And I was making absolutely nothing. Those were my formative years. But instead of living this fabulous life I had so poorly laid out for myself, I was just running myself into the ground.

I got through the day by drinking. A lot. I would take shots first thing in the morning so I didn’t have to go through my day sober. I was ignoring calls from creditors, debtors. I owed everybody money, and I couldn’t face them.

So we sold the spa and broke up. We made back about $200,000 from the sale of the business.

It was rock bottom. I couldn’t afford my condo anymore. And to make matters worse, the penalty for breaking my mortgage was just around $45,000. Forty-five thousand dollars. So my only option was to rent out the condo, move back to the suburbs and return to my teenage job working at my parent’s furniture store. I was completely and utterly humiliated. But as it turned out, I had accidentally stumbled upon a success:

After five years of running my own business I had dug myself into $500,000 worth of debt. After 5 years of basically doing nothing with my condo I had made $160,000. Enough to pay off a good chunk of the debt and give me a new lease on life. No more drinking to get through the day. No more pretending to love what I was doing. I didn’t have to keep up appearances anymore. And I only owed a fraction of what I might have.

I learned three important lessons that year:

Lesson Number 1: It’s Better to Work Smart than Hard:

Turns out that this is really what my parents had meant when they wanted me to become and entrepreneur. It didn’t really have anything to do with owning my own business - what they really wanted me to do was to build something that would work for me. The best entrepreneurs do this naturally, they build a business, they hire the right people to run it, they sell the business, rinse and repeat. But it’s that concept that makes entrepreneurship so appealing - the idea of passive income. I realized that I had accidentally been running two business: the spa in which I worked incredibly hard, but not particularly smart, and renting my condo, for which I did almost no work, and saw a huge reward. With the condo, I hadn’t actually worked smart, I had been lucky but it made very clear to me that hard work doesn’t equal success.

Lesson Number 2: Don’t Dream

At least, don’t just dream.

Following your dreams can be like navigating without a map to a place that’s nowhere in particular. It’s unsustainable.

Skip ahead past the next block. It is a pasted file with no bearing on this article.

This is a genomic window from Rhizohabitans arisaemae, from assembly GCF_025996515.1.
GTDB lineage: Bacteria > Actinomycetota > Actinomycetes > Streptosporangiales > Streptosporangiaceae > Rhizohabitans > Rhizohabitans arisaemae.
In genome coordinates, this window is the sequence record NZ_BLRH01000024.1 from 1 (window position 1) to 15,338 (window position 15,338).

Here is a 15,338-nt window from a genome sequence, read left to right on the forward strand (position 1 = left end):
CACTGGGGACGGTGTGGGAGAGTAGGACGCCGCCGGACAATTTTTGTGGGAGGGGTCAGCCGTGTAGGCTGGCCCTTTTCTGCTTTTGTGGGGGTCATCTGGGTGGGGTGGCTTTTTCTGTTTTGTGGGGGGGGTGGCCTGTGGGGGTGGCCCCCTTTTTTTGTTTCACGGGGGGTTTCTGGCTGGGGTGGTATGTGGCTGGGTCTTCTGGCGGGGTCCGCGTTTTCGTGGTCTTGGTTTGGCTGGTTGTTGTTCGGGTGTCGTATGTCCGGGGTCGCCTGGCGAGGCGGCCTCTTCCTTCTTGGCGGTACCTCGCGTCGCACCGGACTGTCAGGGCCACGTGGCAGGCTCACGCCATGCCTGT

Chasing the spa business was one of those dreams - without a road map, there was no getting there. Once I finally admitted that it was a disaster, I was able to see the opportunity that the condo had been all along.

When you’re focused too far in front of you, you can’t see the shiny thing out of the corner of your eye.

So my advice is this: Get started - and edit as you go along. Doggedly pursue short-term goals. Be micro-ambitious. Eventually, with an open mind, you’ll wind up where you’re supposed to be.

CczT4IHWwAgfZjP.jpgLesson Number 3: Run with it!

Investing, making money, life in general is all about jumping on opportunity. That shiny thing I saw out of the corner of my eye was that no one, at the time, was selling condominiums as an investment.

Realtors all seemed to be selling the trappings - the floorplan, the size, the view, the countertops, the location. But nobody treated real estate like stocks or bonds. And there’s huge value in that - over the past 15 years the average condo in the GTA has steadily outperformed the Toronto Stock Exchange. I realized I could take my own failures, my own mistakes and teach people about what I did wrong - and what I eventually got right.

Ten years and lots and learning later, I’ve honed my investing strategy and replicated that first accidental success - not just for myself, but for the individuals and families I coach.

Now an older, more experienced, and hopefully wiser Irene can share with you this: 5 reasons  investing in pre-construction rental condominiums is great for your bottom line and your life. Not all of these reasons are groundbreaking, in fact many of them might seem like common sense. But that’s what makes this investing strategy such an appealing one: it’s simple